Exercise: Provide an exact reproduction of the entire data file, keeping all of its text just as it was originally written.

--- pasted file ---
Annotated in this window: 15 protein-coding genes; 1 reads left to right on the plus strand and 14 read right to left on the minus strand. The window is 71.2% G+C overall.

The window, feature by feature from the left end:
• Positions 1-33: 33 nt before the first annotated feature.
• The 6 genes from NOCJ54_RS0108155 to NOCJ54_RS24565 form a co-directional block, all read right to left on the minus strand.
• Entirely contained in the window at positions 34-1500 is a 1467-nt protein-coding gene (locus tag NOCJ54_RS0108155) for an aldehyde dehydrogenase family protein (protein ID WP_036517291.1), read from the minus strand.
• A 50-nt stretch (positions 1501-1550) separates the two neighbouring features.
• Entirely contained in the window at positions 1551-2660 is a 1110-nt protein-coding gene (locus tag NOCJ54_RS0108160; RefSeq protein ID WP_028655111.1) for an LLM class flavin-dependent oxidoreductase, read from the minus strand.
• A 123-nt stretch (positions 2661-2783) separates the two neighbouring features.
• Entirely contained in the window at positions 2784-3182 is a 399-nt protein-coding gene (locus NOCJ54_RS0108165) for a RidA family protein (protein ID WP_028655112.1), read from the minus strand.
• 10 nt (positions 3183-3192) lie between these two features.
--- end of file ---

Annotated in this window: 15 protein-coding genes; 1 reads left to right on the plus strand and 14 read right to left on the minus strand. The window is 71.2% G+C overall.

The window, feature by feature from the left end:
• Positions 1-33: 33 nt before the first annotated feature.
• The 6 genes from NOCJ54_RS0108155 to NOCJ54_RS24565 form a co-directional block, all read right to left on the minus strand.
• Entirely contained in the window at positions 34-1500 is a 1467-nt protein-coding gene (locus tag NOCJ54_RS0108155) for an aldehyde dehydrogenase family protein (protein ID WP_036517291.1), read from the minus strand.
• A 50-nt stretch (positions 1501-1550) separates the two neighbouring features.
• Entirely contained in the window at positions 1551-2660 is a 1110-nt protein-coding gene (locus tag NOCJ54_RS0108160; RefSeq protein ID WP_028655111.1) for an LLM class flavin-dependent oxidoreductase, read from the minus strand.
• A 123-nt stretch (positions 2661-2783) separates the two neighbouring features.
• Entirely contained in the window at positions 2784-3182 is a 399-nt protein-coding gene (locus NOCJ54_RS0108165) for a RidA family protein (protein ID WP_028655112.1), read from the minus strand.
• 10 nt (positions 3183-3192) lie between these two features.